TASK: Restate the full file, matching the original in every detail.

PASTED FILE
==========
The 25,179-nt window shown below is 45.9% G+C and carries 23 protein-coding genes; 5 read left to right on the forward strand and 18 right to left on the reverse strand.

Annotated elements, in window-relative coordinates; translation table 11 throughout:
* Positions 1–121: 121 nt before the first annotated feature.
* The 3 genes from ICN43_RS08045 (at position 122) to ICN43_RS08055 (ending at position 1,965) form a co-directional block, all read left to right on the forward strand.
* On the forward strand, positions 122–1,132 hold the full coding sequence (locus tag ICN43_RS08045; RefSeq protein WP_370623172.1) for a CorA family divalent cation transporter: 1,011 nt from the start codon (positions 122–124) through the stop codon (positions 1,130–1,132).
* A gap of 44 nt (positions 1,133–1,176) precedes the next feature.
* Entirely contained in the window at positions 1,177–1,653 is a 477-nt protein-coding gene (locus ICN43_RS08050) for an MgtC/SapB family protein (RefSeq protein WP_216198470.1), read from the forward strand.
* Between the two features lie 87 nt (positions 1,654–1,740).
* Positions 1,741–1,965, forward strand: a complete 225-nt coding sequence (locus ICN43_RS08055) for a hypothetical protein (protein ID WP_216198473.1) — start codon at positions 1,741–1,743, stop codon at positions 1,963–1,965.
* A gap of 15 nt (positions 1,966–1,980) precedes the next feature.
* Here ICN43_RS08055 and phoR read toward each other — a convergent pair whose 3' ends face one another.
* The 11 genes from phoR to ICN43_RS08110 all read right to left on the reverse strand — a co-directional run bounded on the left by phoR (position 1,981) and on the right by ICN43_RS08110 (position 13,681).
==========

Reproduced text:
The 25,179-nt window shown below is 45.9% G+C and carries 23 protein-coding genes; 5 read left to right on the forward strand and 18 right to left on the reverse strand.

Annotated elements, in window-relative coordinates; translation table 11 throughout:
* Positions 1–121: 121 nt before the first annotated feature.
* The 3 genes from ICN43_RS08045 (at position 122) to ICN43_RS08055 (ending at position 1,965) form a co-directional block, all read left to right on the forward strand.
* On the forward strand, positions 122–1,132 hold the full coding sequence (locus tag ICN43_RS08045; RefSeq protein WP_370623172.1) for a CorA family divalent cation transporter: 1,011 nt from the start codon (positions 122–124) through the stop codon (positions 1,130–1,132).
* A gap of 44 nt (positions 1,133–1,176) precedes the next feature.
* Entirely contained in the window at positions 1,177–1,653 is a 477-nt protein-coding gene (locus ICN43_RS08050) for an MgtC/SapB family protein (RefSeq protein WP_216198470.1), read from the forward strand.
* Between the two features lie 87 nt (positions 1,654–1,740).
* Positions 1,741–1,965, forward strand: a complete 225-nt coding sequence (locus ICN43_RS08055) for a hypothetical protein (protein ID WP_216198473.1) — start codon at positions 1,741–1,743, stop codon at positions 1,963–1,965.
* A gap of 15 nt (positions 1,966–1,980) precedes the next feature.
* Here ICN43_RS08055 and phoR read toward each other — a convergent pair whose 3' ends face one another.
* The 11 genes from phoR to ICN43_RS08110 all read right to left on the reverse strand — a co-directional run bounded on the left by phoR (position 1,981) and on the right by ICN43_RS08110 (position 13,681).